For more information on Parkinson’s and creative therapies please visit the EPDA website.
“I hope it empowers people with Parkinson’s to be more open and honest”
Author: Simge Eva DoganPublished: 20 February 2019
Prep: Cook: Serves:
We spoke to Anita Kunz (pictured left), the second artist to take part in the Framing OFF Through Art initiative – a monthly exhibition communicating people’s experiences of Parkinson’s.
Anita, whose work has featured in Rolling Stone, GQ and Time magazine, discusses how art can further our understanding of Parkinson’s – and why her work is creating an “emotional connection and common language” for people living with the condition
What motivated you to get involved in the Framing OFF Through Art initiative?
I’ve been an artist and illustrator for many years, and I have always tried to tackle social and political issues with my work. My first impression of the programme was how interesting it is to use art to further the understanding of Parkinson’s. I am pleased to be able to lend my expertise to Framing OFF Through Art.
What is your connection to Parkinson’s?
Someone I know who’s a prominent designer was diagnosed with Parkinson’s. After participating in the Framing OFF Through Art initiative, I realised how little I knew about what he was going through. I wanted to learn more. Being part of this initiative has been an incredible honour.
Can you tell us about the artwork you created for the initiative and explain its meaning?
As part of the initiative, I created a piece of art for Jennifer Parkinson, who was diagnosed with the condition at 32.
Jennifer found that boxing helps alleviate her fatigue and rigidity, and so she founded NeuroBoxing – a non-profit organisation that offers a range of functional training options, in addition to education and support, for those with neurological disorders.
I was so impressed with all she has done, she is a real force of nature and I felt a real need to depict this properly. She said she feels stuck during her ‘off’ periods, and this painting juxtaposes the confinement of her limbs with her fight to live well.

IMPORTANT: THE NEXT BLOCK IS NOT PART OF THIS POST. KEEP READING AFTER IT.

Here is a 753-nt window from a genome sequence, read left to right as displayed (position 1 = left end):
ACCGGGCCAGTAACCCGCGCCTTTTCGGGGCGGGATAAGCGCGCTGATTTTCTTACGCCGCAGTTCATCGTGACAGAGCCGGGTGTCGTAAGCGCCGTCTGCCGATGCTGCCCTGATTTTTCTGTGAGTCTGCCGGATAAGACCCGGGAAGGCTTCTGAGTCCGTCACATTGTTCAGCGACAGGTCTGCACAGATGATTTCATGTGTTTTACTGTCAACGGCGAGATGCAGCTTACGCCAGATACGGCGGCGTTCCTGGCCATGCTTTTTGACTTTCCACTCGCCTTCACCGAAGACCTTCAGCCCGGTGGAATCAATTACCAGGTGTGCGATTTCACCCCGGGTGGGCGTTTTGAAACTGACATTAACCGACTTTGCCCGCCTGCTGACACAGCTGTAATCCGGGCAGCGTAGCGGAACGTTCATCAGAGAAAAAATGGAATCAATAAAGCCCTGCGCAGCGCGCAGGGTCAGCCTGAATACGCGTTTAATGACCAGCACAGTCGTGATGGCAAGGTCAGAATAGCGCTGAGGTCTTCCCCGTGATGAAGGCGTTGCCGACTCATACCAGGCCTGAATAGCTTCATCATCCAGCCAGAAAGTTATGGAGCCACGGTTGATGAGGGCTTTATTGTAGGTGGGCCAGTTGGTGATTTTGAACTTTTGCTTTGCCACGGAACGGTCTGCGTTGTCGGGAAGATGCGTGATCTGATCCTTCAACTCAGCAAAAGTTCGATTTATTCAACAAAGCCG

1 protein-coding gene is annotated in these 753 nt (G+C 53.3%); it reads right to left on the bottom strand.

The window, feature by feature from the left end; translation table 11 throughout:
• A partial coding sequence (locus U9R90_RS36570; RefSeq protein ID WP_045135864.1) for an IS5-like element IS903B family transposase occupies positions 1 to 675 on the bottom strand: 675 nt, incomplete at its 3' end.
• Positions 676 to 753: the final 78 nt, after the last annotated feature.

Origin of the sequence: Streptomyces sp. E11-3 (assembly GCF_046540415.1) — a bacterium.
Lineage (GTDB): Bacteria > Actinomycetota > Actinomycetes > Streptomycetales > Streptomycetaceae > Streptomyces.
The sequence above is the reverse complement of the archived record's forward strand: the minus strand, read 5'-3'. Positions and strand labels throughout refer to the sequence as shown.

Overall, this painting represents the visible and invisible realities of Parkinson’s.
How can art help people deal with their condition?
We are aiming to use the power of art to create an emotional connection and common language that allows people with Parkinson’s to broaden their understanding of ‘off’ periods and articulate their experiences. I have learned that Parkinson’s and ‘off’ periods can have different manifestations for each person. Our hope is that the artwork available online can enhance dialogue across the community, and educate people with Parkinson’s and their care partners about symptoms.
What do you hope the initiative will bring to the Parkinson’s community?
I hope it empowers people with Parkinson’s to be more open and honest with their loved ones and healthcare teams about all of their symptoms. I came into this initiative not knowing the complexities of Parkinson’s or ‘off’ periods and now that I am aware, I realise that open communication is so important.
To find out more about the Framing OFF Through Art initiative, created by US biotech company Acorda Therapeutics, click here.
Share this story
“There’s a stigma that if you don’t ‘look sick’ then there is nothing wrong”
Jennifer Parkinson reflects on young-onset Parkinson’sREAD MORE
Slow-cooked vegetarian chilli ‘sin carne’ with aubergine
Try this deliciously rich chilli con carne – without the 'carne'READ MORE
Does Bill Clinton have Parkinson’s disease?
Is Bill Clinton’s tremor a sign of Parkinson’s?READ MORE